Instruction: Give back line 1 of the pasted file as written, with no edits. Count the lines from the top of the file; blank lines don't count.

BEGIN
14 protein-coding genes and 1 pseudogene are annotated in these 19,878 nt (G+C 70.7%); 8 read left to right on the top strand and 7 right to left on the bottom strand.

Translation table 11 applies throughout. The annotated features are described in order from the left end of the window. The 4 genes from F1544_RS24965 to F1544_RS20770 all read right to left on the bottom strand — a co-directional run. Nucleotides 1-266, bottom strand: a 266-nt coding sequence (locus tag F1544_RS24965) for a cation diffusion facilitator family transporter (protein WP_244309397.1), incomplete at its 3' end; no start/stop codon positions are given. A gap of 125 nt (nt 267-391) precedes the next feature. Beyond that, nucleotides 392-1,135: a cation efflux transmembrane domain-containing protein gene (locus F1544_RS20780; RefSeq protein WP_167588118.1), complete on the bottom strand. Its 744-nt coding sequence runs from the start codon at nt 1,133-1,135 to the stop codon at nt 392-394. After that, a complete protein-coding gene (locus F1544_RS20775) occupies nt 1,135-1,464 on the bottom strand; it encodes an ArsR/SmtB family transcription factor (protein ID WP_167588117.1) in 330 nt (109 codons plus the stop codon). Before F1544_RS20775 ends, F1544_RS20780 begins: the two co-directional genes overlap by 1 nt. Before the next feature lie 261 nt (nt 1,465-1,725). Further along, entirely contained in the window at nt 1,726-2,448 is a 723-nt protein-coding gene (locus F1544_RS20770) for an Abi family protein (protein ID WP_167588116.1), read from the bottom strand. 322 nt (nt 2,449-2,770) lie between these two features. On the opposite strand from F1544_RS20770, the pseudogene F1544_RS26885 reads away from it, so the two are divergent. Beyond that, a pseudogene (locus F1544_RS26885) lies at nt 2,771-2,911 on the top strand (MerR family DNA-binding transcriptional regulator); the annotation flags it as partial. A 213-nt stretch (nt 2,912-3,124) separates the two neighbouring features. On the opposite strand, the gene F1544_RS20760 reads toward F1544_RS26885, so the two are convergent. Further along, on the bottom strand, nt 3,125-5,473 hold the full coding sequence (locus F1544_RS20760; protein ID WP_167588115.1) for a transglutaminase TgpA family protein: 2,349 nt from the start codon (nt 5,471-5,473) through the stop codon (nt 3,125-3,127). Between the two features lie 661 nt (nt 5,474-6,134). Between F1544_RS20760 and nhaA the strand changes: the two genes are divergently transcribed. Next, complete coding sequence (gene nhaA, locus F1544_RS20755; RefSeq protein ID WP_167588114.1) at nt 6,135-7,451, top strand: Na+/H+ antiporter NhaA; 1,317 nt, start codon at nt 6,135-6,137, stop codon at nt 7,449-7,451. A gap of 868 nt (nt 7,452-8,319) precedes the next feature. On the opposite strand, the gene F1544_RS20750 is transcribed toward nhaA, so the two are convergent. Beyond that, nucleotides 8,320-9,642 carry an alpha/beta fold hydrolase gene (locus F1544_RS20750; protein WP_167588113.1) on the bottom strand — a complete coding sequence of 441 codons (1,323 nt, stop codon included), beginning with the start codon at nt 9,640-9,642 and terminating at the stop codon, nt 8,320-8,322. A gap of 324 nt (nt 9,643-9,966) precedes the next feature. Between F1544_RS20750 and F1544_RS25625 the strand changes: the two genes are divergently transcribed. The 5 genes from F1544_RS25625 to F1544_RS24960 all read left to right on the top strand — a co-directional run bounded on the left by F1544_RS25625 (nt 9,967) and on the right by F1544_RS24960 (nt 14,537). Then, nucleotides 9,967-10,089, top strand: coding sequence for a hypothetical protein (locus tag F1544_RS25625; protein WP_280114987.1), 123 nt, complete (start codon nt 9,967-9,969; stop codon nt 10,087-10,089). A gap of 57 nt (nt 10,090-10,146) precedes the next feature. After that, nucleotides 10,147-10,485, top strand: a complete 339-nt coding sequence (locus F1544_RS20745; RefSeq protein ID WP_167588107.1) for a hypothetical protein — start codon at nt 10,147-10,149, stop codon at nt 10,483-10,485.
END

14 protein-coding genes and 1 pseudogene are annotated in these 19,878 nt (G+C 70.7%); 8 read left to right on the top strand and 7 right to left on the bottom strand.